I was involved in the design of learning activities for a new module for first year student nurses. The students had not had the opportunity to form relationships with their peers or faculty as their programme had moved online due to Covid-19. In order for the students to feel engaged as part of a learning community, I encouraged the use of icebreakers during seminars. Some icebreaker activities included showing each other what we were wearing on our feet (I held up my sheep slipper!) or asking each student to say if there was one nice thing they did for themselves over the weekend. Additionally, small group activities (in breakout rooms) were designed so that during each of the seminars, the students had the chance to build relationships by learning together.
Impact on students
In my mid-semester module evaluations, I asked the students if any features of the module had helped them to engage more as part of a learning community to understand if either the icebreakers or small group activities had made a difference to students’ engagement.
The students responded positively, as the following comments illustrate.
- “Working together in small groups on activities helped me engage and feel part of a learning community.”
- “Working together in breakout rooms made me feel more comfortable as we got to know each other [and] made me speak out and become more confident.”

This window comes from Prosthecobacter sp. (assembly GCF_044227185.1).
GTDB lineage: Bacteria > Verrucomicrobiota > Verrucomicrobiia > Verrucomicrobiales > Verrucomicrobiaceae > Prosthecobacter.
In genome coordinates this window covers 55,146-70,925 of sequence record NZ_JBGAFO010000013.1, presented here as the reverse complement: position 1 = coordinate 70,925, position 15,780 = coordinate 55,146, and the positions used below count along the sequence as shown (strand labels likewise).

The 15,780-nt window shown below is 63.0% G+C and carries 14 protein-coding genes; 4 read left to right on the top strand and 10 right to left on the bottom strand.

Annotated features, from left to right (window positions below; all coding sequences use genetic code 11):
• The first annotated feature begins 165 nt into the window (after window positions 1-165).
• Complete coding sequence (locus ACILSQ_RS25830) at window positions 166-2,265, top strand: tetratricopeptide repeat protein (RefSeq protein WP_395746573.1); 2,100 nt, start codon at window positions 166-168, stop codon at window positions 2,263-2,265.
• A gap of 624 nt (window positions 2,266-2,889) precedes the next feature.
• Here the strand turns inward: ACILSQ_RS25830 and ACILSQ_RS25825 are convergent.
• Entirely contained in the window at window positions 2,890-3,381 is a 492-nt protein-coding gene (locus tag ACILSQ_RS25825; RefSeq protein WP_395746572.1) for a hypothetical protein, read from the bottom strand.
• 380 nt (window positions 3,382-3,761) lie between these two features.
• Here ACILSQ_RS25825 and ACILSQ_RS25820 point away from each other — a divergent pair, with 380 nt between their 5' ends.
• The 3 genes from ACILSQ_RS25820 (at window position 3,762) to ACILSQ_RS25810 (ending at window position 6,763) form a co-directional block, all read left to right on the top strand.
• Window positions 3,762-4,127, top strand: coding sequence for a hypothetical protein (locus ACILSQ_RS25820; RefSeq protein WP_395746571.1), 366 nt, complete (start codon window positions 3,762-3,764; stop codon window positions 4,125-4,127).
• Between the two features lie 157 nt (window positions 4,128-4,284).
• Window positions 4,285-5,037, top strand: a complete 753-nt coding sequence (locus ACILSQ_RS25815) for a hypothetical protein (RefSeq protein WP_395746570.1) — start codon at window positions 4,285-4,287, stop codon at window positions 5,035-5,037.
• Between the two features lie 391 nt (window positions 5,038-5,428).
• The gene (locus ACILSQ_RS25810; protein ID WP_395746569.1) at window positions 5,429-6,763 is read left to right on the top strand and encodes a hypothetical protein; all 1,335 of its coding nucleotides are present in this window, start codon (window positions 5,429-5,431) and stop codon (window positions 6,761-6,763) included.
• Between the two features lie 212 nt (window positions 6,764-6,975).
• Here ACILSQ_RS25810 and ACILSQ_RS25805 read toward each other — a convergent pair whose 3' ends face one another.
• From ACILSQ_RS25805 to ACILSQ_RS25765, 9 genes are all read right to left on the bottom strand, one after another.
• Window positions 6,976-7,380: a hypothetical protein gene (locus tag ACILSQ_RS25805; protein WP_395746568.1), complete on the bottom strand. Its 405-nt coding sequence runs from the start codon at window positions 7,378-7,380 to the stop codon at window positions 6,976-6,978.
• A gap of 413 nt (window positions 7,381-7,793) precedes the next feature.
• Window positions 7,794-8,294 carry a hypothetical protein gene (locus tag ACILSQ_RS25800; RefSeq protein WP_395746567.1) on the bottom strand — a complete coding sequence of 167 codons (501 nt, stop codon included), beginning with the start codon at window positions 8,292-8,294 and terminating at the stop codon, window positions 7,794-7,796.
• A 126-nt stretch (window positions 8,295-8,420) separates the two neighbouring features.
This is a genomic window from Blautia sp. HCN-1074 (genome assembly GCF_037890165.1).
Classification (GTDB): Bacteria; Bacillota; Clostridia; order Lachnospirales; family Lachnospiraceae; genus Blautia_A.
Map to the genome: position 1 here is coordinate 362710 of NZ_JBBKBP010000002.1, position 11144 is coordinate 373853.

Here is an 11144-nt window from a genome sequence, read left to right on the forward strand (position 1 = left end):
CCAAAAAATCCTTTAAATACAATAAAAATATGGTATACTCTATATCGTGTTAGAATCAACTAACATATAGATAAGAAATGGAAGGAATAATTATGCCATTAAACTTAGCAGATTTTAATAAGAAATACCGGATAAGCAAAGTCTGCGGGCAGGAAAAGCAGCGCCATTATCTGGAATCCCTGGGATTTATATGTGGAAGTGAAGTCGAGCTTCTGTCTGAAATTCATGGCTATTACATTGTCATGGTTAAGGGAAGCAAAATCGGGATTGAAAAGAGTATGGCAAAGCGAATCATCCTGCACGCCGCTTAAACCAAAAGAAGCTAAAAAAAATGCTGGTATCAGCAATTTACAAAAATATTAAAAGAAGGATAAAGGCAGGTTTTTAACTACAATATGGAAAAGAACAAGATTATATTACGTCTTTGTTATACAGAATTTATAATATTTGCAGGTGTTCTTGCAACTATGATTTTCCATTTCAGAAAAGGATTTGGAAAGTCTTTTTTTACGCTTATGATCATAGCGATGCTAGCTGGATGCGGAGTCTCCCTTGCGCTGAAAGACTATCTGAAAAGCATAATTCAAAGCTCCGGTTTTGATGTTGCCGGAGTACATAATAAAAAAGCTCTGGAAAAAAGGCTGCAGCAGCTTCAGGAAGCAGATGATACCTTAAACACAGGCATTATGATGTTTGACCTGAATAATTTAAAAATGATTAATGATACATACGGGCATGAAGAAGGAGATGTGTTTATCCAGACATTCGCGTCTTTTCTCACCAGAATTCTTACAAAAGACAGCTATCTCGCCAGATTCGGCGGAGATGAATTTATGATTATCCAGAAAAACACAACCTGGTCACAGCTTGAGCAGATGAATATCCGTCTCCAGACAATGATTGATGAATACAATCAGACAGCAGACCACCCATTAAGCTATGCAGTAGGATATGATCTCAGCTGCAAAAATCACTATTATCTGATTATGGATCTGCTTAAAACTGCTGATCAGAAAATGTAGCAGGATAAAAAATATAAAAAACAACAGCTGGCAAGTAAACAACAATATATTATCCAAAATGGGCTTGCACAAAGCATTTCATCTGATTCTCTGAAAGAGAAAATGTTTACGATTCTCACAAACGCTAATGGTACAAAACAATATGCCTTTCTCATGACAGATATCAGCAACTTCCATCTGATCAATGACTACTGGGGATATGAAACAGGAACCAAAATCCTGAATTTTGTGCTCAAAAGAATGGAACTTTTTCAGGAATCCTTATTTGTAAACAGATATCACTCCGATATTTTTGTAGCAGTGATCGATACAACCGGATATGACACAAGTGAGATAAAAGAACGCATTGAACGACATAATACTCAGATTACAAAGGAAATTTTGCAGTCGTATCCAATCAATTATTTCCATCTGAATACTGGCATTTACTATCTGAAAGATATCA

- “Breakout rooms helped me engage more because I am reluctant to speak out in a large group.”
They also said they felt the interactions between lecturers and their peers in whole-group discussions helped them to engage as they got to know one another.
When lecturers share information about themselves (obviously not too personal—for example the dog’s antics are fine!) it allows students to feel more at ease and comfortable with others in the class. Interaction both with peers and lecturers can encourage students’ motivation and engagement and also promotes feeling part of a learning community.
Final notes and advice for readers
For icebreakers, keep it simple and informal. For group activities, contrary to popular belief I’ve found that students like working in small groups! Students may find it awkward at first, but persevere and create regular opportunities for small group work.